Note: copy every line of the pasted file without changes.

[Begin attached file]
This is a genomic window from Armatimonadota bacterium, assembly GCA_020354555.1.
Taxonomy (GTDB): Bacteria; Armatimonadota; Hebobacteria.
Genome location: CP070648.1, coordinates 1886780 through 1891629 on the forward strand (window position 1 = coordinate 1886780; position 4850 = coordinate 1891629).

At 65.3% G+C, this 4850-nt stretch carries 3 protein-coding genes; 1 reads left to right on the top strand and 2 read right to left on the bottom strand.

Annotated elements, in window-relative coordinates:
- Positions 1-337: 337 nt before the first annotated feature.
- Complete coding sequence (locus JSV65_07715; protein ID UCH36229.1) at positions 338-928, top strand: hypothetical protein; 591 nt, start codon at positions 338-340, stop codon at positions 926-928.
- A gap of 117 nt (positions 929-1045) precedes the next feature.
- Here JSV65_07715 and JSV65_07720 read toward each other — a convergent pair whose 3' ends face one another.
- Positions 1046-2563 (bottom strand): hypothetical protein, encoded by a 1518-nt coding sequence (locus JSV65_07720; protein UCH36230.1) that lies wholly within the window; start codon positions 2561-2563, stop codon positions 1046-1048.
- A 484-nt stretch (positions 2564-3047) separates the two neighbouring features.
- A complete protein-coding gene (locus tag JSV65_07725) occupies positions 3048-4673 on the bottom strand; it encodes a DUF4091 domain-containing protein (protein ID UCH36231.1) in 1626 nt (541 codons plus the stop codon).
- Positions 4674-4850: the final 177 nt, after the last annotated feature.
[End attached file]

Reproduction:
This is a genomic window from Armatimonadota bacterium, assembly GCA_020354555.1.
Taxonomy (GTDB): Bacteria; Armatimonadota; Hebobacteria.
Genome location: CP070648.1, coordinates 1886780 through 1891629 on the forward strand (window position 1 = coordinate 1886780; position 4850 = coordinate 1891629).

At 65.3% G+C, this 4850-nt stretch carries 3 protein-coding genes; 1 reads left to right on the top strand and 2 read right to left on the bottom strand.

Annotated elements, in window-relative coordinates:
- Positions 1-337: 337 nt before the first annotated feature.
- Complete coding sequence (locus JSV65_07715; protein ID UCH36229.1) at positions 338-928, top strand: hypothetical protein; 591 nt, start codon at positions 338-340, stop codon at positions 926-928.
- A gap of 117 nt (positions 929-1045) precedes the next feature.
- Here JSV65_07715 and JSV65_07720 read toward each other — a convergent pair whose 3' ends face one another.
- Positions 1046-2563 (bottom strand): hypothetical protein, encoded by a 1518-nt coding sequence (locus JSV65_07720; protein UCH36230.1) that lies wholly within the window; start codon positions 2561-2563, stop codon positions 1046-1048.
- A 484-nt stretch (positions 2564-3047) separates the two neighbouring features.
- A complete protein-coding gene (locus tag JSV65_07725) occupies positions 3048-4673 on the bottom strand; it encodes a DUF4091 domain-containing protein (protein ID UCH36231.1) in 1626 nt (541 codons plus the stop codon).
- Positions 4674-4850: the final 177 nt, after the last annotated feature.